Monday, April 13, 2015

[OlymPri20150412LGC] Your #logic a House of Cards?


     This is an olympiad type of question that tests one’s use of logic.  Sadly, logic is seldom taught in schools, except maybe in courses like knowledge inquiry, theory of knowledge, or in selected topics like geometry.  Mathematics is actually very much connected with logic, but it seems to be regarded as difficult to teach.  Being able to use logic and think critically is very important in our lives in various aspects.
     Let us study how we can analyse conditional statements using logic.

Analysing Conditional Statement with Logic
     A conditional statement is a statement of the form “If  H  then  C.”  An example would be: “If the blue litmus paper turns red, then the liquid is an acid”.  The front clause H (the part about the litmus paper turning red) is called the hypothesis (or premise).  The latter clause  C  (the part about the acid) is called the conclusion.  Every conditional statement has three other related forms: the contrapositive, the converse, and the inverse.

     For example, let say there is a NC16-rated movie and you can watch it only if you are at least 16 years old.  So  H := “watch NC16”  and  C := “16 years old and above”.  The conditional statement means “If you want to watch the movie, then you must be 16 years old and above”.  The contrapositive is “If you below 16 years old, then you cannot watch the movie”.  The contrapositive always has exactly the same meaning as the original conditional statement.  If one is true, so is the other.  If one is false, so is the other.  The contrapositive is merely phrased in a different way.
     The converse says “If you are 16 and above, then you will watch the movie.”  The inverse would say “If you don’t want to watch the movie, then you are not 16 and above.”  Note that the inverse is the contrapositive of the converse.  The inverse always has exactly the same meaning as the converse.  If one is true, so is the other.  If one is false, so is the other.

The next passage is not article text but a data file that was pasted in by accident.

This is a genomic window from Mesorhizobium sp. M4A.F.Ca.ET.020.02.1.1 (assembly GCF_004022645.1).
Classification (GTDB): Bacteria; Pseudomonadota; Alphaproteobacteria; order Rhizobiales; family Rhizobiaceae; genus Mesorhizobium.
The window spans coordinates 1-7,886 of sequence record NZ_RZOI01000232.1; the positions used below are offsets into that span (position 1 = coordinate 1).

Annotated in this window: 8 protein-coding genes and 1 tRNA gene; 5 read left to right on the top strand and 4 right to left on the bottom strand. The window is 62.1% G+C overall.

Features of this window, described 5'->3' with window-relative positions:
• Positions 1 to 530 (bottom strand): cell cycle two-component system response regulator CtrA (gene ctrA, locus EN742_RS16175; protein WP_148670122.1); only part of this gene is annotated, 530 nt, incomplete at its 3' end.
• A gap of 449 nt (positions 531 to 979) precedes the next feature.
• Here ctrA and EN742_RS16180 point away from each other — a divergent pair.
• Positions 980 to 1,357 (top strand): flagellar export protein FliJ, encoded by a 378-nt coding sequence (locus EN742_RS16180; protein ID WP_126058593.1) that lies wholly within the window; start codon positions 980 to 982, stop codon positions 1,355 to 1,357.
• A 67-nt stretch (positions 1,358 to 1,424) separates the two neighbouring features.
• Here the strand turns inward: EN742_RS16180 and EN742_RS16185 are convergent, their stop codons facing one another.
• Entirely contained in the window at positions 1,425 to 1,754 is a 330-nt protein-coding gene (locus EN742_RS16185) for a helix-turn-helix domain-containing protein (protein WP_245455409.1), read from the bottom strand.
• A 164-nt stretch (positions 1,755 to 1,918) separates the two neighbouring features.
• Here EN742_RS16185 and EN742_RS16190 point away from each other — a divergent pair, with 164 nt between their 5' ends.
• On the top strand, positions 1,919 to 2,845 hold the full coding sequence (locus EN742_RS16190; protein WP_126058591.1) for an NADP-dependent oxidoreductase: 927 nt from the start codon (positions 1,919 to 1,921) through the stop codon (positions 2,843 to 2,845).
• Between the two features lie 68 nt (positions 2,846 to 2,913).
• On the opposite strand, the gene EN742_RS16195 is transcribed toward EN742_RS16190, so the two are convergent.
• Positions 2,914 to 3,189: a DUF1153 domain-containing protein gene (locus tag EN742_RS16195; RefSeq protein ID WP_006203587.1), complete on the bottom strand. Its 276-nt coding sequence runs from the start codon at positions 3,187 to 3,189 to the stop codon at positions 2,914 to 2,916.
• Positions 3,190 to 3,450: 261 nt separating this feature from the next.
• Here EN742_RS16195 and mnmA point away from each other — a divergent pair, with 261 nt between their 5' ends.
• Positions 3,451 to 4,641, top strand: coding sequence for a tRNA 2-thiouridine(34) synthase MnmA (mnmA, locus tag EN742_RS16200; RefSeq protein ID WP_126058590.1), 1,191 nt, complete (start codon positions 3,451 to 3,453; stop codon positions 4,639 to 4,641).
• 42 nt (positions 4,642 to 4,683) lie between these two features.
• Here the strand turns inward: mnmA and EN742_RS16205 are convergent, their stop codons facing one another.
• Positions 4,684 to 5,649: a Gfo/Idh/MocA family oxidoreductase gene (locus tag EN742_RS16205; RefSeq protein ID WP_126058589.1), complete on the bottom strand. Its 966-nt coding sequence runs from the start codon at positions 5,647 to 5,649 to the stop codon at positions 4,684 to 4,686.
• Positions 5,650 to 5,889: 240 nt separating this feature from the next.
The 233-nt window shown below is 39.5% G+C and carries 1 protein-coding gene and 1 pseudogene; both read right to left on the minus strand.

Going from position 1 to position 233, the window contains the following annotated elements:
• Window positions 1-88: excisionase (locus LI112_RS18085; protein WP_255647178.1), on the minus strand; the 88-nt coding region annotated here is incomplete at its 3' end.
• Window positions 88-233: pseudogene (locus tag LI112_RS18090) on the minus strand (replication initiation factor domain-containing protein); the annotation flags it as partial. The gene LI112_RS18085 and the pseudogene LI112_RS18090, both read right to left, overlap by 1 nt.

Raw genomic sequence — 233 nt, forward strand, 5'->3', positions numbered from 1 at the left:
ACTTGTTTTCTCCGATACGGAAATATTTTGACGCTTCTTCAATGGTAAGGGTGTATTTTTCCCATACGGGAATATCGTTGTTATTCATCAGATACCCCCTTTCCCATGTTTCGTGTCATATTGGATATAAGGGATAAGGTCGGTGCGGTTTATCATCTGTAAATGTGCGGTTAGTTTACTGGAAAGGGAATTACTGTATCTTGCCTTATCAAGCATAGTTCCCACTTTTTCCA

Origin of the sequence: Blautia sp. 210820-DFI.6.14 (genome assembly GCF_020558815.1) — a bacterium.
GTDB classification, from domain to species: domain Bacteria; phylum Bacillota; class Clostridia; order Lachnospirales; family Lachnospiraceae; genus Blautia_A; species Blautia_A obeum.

The converse (and the inverse) has a different meaning from the original statement.  If the original statment is true, the converse may or may not be true.  In our example, “If you want to watch the movie, then you must be 16 years old and above” is true, but the converse “If you are 16 years old and above, then you want to watch the movie.”  may not be true, as some people who are 16 years old and above may want to do something else.  Like reading a book.  Or playing golf.  So you see, there are really two camps: the original conditional statement and its contrapositive in one camp, and the converse and the inverse in the other.
     Let us analyse the given problem using logic.

     The statement  ‘any card with a letter A on one side always has the number “1” on the other side’ can be rephrased as ‘If letter A appears, then the other side is “1”’.  Let us analyse each position in order.  For (a), since the letter A appears, we definitely need to know what is behind the card to test whether the claim is true.  For (b), note that the claim does not say ‘If the letter is not A, then the other side is not “1”’ (inverse)  nor  ‘If the number is “1”, then the other side must be an A.’ (converse).  It is possible that A is on the other side and we are fine.  But it is also possible to have a non-A with the number  “1”.  The given condition does not prohibit that.  So, if the other side is not an A, it is still OK.  So the other side can be anything, and it does not matter.  For (c) we definitely have to flip to check the other side in case the other side is an A, then the claim would be proven false.  For (d), since the card is not an A, it is irrelevant.  The claim is talking about  A.  It is not talking about B.  We can summarise the analysis in the diagram below:-

Ans:  We need to flip (a)  and  (c)

Suitable Levels
Primary School Olympiad

* syllabuses that involve logic and epistemology

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